Flint to replace 18,000 water lines

A federal judge recently approved a deal to replace water lines for 18,000 homes in Flint, Mich. It’s the latest in some positive news for the city’s water crisis in recent months following the approval of $100 million in funding to help Flint improve its water system. The cost for this replacement could be as high as $97 million, with federal and state governments covering the bill.

Flint Water

The replacements mark a permanent fix to overcome the disastrous decision in 2014 to draw water from a river without treating it to prevent lead contamination.

Flint will be responsible for replacing lead and galvanized-steel lateral drinking lines that bring water into homes. Pipes at more than 700 homes have been replaced so far.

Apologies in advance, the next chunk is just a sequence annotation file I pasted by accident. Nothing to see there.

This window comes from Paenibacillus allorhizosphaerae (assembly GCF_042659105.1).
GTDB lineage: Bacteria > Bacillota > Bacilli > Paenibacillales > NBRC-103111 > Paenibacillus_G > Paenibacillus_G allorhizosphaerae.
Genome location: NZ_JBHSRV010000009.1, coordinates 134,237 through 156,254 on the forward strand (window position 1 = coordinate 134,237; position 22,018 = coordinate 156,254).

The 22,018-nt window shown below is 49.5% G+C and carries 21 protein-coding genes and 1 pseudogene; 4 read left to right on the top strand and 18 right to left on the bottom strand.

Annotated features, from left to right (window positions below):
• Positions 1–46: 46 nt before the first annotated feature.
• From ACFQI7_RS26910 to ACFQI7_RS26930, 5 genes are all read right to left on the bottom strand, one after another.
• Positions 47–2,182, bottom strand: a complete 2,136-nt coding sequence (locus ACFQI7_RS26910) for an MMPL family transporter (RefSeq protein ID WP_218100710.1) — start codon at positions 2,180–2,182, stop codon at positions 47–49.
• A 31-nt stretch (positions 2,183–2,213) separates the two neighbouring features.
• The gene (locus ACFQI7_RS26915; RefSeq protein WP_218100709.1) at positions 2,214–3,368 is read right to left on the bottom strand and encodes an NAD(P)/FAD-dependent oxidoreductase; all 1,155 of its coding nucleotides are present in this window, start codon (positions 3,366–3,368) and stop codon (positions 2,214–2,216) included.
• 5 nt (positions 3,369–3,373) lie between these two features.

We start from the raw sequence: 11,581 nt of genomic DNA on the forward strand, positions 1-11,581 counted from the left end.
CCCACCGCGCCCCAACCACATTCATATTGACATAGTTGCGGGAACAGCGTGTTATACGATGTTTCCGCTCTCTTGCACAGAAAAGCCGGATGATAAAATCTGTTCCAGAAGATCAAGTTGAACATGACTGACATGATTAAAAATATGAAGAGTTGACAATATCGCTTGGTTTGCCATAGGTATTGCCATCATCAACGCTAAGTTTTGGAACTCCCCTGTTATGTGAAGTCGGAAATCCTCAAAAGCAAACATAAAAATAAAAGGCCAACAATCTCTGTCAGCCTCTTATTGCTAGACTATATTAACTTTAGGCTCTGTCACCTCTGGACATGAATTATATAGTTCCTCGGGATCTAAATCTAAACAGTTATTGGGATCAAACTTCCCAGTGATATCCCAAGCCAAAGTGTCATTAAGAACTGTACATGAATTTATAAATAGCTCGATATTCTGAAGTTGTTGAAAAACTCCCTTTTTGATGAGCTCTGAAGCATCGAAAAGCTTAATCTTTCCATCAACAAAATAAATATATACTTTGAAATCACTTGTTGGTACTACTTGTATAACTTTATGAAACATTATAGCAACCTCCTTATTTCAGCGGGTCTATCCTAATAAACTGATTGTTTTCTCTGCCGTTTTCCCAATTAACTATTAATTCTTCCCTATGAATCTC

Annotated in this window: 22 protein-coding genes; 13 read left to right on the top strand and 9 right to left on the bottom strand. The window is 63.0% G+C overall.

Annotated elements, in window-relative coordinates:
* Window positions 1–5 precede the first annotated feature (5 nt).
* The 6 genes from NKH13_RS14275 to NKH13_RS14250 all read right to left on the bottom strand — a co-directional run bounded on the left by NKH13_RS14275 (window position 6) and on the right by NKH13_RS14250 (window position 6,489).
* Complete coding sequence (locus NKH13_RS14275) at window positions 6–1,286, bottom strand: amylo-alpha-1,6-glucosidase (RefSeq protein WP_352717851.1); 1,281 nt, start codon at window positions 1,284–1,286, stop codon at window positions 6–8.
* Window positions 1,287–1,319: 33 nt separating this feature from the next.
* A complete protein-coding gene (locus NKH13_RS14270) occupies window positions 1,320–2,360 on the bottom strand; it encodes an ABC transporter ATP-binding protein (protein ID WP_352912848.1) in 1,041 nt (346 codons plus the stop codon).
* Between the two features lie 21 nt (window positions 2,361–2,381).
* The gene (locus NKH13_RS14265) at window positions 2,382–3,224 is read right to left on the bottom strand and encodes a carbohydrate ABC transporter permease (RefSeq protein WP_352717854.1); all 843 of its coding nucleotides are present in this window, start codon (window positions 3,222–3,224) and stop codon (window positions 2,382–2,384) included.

The court-ordered pipe replacement is unprecedented in the United States, said lead attorney Dimple Chaudhary of the Natural Resources Defense Council. The organization sued Flint and Michigan on behalf of residents, along with the American Civil Liberties Union of Michigan.

Flint’s water was tainted with lead for at least 18 months, starting in spring 2014. While under the control of state-appointed financial managers, the city tapped the Flint River as its water source while a new pipeline was being built to Lake Huron. But the river water wasn’t treated to reduce corrosion. As a result, lead leached from old pipes and fixtures.

Under the new agreement, pipes serving 18,000 homes will be replaced by January 2020. Michigan will continue to provide water filters, but the state can start closing free bottled water sites in Flint depending on demand and results of water quality tests.

U.S. District Judge David Lawson approved the settlement, which was the result of weeks of negotiations involving a court-appointed mediator. The judge praised Michigan Gov. Rick Snyder for suggesting negotiations after his administration lost two major court rulings on door-to-door water delivery.

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